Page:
Xenoblade Chronicles X's Strange Misstep

Xenoblade Chronicles X's Strange Misstep

Monolith Soft's massive new RPG might be incredibly forward-thinking, but it forgets to modernize one important element.

By all accounts, Xenoblade Chronicles X is a game that shouldn't exist—and there's absolutely nothing wrong with that.

In fact, some of my favorite games sprung into existence despite all odds: Ignition Entertainment's gamble on Deadly Premonition made for one of the biggest surprises of 2010, and gave developer SWERY a new fanbase almost overnight. And an undertaking like Xenoblade Chronicles X would be risky even if it didn't launch during the final year of a dying console. I can't say I'm a fan of the entire Xeno-verse, but at the very least, I admire the pluck and determination of X steward Tetsuya Takahashi, who somehow prevented a mismanaged trilogy from tarnishing the Xeno brand forever.

The original Xenoblade did much to restore the reputation of Japanese RPG developers during the last gen, so I wasn't surprised to see X continue its forward-thinking traditions. After a short prologue, you're immediately dropped into a small chunk of its massive world, and allowed to play with systems that would be gated behind tutorials (hours down the line) in most other RPGs. Knowing I was in for an incredibly long ride, I basked in this early segment, and even dug into the digital instruction guide to make sense of everything on my own terms. So far, so good.

Something I've noticed about Japanese game design semi-recently is how compartmentalized their productions tend to be—not to make broad assumptions about an entire swath of people or anything like that. Based on my experience, Japanese games would much rather give you tightly-designed and neatly-packaged segments of play than to have everything contained in a potentially messy whole. And this goes for narrative as well. "Story" and "play" were once considered elements that could never co-exist. But as times change, these walls have been broken down: 2015's Metal Gear Solid V: The Phantom Pain contains the same long conversations as the past games, but allows you to digest them while you're doing other things.

That said, I definitely wasn't surprised to see somewhat lengthy cinema scenes in Xenoblade Chronicles X—this is an RPG, after all. But the often antiquated treatment of story often stands out in stark relief against the much smarter choices made throughout. And you don't have to play much of the game to watch this distruption in action. After being released into the world once after the prologue, I headed towards a massive enemy in the distance, cleaning up smaller foes along the way. When I finally reach the creature, the screen fades to black, then loads a cinema scene featuring my characters discussing the potential danger of said monster as the camera spins listlessly around them. And to make things worse, this scene didn't feature any real "acting" outside of the vocal variety: My three party members just stared blankly at each other, reiterating information that was fairly obvious. X's exhilarating open world suddently felt a whole lot more confining.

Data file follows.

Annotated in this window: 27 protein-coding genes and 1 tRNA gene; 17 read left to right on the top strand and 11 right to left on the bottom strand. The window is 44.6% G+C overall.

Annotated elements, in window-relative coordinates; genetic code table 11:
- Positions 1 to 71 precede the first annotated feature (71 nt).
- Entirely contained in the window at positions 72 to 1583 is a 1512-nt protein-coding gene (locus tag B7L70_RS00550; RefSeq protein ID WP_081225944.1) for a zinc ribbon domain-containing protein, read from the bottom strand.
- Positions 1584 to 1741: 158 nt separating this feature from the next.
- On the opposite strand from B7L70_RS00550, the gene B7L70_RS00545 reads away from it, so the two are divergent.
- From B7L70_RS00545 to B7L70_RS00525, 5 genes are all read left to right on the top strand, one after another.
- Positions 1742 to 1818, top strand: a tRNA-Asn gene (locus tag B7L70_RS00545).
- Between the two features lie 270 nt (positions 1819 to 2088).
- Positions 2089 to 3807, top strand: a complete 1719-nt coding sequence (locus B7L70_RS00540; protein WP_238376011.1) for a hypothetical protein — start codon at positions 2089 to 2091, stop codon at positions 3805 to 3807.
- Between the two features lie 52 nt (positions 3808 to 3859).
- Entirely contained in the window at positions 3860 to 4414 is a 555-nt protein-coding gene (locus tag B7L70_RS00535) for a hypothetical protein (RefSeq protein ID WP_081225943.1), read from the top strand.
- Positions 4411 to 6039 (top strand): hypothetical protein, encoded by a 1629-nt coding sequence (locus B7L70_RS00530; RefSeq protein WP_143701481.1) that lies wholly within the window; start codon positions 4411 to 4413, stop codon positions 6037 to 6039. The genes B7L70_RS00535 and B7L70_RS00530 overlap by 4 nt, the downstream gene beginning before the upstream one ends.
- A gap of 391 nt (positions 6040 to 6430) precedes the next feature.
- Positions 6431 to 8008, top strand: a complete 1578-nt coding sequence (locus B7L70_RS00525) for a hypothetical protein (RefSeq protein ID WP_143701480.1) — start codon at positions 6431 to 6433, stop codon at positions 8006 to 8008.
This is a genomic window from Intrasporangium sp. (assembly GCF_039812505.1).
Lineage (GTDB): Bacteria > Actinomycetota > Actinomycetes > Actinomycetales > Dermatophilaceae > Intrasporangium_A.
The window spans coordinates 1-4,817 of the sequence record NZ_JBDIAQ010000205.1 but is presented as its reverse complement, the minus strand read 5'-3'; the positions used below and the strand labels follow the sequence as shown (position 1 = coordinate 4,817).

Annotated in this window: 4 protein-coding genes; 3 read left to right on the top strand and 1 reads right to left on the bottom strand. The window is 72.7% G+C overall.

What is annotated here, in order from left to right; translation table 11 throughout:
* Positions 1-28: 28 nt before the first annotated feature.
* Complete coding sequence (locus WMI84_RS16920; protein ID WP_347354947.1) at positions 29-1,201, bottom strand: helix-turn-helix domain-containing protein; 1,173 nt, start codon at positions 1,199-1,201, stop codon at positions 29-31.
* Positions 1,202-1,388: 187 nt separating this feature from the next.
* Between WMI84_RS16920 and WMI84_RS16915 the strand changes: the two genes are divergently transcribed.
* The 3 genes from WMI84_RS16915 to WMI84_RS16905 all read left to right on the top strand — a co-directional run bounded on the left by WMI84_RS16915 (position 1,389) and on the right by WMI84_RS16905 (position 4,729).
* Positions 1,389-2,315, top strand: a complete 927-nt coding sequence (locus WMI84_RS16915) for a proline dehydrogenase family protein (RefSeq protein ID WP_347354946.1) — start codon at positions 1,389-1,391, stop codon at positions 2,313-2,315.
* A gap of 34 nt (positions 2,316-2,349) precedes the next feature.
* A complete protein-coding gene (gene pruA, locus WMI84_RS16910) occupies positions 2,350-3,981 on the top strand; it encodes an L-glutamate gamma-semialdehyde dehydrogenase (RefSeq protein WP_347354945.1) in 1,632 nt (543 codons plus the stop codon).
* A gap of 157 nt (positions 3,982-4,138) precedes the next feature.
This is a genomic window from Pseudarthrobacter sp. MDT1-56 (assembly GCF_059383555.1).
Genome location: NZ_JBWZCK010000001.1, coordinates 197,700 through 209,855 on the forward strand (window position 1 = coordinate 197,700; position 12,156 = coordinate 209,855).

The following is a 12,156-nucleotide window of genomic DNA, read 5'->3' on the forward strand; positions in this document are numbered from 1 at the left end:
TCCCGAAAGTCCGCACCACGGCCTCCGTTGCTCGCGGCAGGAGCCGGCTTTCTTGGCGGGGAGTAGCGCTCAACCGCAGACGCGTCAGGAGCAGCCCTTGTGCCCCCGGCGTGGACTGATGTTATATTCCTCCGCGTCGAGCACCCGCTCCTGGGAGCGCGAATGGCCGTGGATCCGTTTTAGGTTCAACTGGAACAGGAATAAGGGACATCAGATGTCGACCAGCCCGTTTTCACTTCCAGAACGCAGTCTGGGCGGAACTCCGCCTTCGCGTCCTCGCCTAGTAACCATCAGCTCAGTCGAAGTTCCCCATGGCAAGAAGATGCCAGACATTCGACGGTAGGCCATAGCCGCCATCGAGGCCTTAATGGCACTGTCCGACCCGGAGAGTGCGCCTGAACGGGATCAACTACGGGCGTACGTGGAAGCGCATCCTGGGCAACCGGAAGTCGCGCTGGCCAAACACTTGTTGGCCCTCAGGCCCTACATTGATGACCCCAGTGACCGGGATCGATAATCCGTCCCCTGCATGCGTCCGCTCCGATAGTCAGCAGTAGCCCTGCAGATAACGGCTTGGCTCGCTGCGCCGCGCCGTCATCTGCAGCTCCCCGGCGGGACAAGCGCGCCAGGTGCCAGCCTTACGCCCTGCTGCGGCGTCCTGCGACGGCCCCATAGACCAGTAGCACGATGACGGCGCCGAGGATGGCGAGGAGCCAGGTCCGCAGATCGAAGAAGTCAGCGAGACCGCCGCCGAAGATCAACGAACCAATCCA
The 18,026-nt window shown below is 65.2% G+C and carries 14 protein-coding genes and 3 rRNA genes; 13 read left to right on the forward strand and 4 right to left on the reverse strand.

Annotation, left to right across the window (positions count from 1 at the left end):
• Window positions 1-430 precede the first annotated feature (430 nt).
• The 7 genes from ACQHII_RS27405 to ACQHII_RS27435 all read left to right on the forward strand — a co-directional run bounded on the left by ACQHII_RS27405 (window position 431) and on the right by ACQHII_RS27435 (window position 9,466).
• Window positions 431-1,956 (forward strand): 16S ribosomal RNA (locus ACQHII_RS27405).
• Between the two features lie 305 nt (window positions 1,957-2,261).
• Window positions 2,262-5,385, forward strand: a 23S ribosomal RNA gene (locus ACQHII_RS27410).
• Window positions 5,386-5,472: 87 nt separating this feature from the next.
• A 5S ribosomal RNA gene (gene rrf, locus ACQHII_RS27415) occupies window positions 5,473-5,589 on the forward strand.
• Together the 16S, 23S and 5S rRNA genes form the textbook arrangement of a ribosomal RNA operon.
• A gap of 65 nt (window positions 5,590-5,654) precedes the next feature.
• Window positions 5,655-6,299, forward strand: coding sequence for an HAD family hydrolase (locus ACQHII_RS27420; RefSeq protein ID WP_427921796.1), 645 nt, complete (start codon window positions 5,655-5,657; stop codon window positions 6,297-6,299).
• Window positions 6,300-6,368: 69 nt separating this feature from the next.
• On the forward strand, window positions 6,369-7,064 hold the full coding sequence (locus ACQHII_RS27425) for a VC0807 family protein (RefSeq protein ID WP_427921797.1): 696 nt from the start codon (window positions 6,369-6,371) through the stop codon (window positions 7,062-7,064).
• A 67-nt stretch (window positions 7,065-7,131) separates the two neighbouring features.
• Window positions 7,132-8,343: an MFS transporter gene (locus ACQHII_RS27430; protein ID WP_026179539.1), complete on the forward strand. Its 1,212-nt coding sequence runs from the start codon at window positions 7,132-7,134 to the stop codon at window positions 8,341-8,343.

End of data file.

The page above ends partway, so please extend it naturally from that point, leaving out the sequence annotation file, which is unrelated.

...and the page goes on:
Ultimately, it's not a game-ruiner, but as this boring segment played out, I couldn't help but think, "We couldn't have had this conversation on the way to the monster?" By all accounts, Xenoblade stands as a thoroughly modern RPG, but issues like these really remind you of the developers roots—and certain traditions we've grown too impatient for. Again, I don't plan on chucking Xenoblade Chronicles X into the trash anytime soon, but I still can't help but think of how a different approach to storytelling could make this great game even better.

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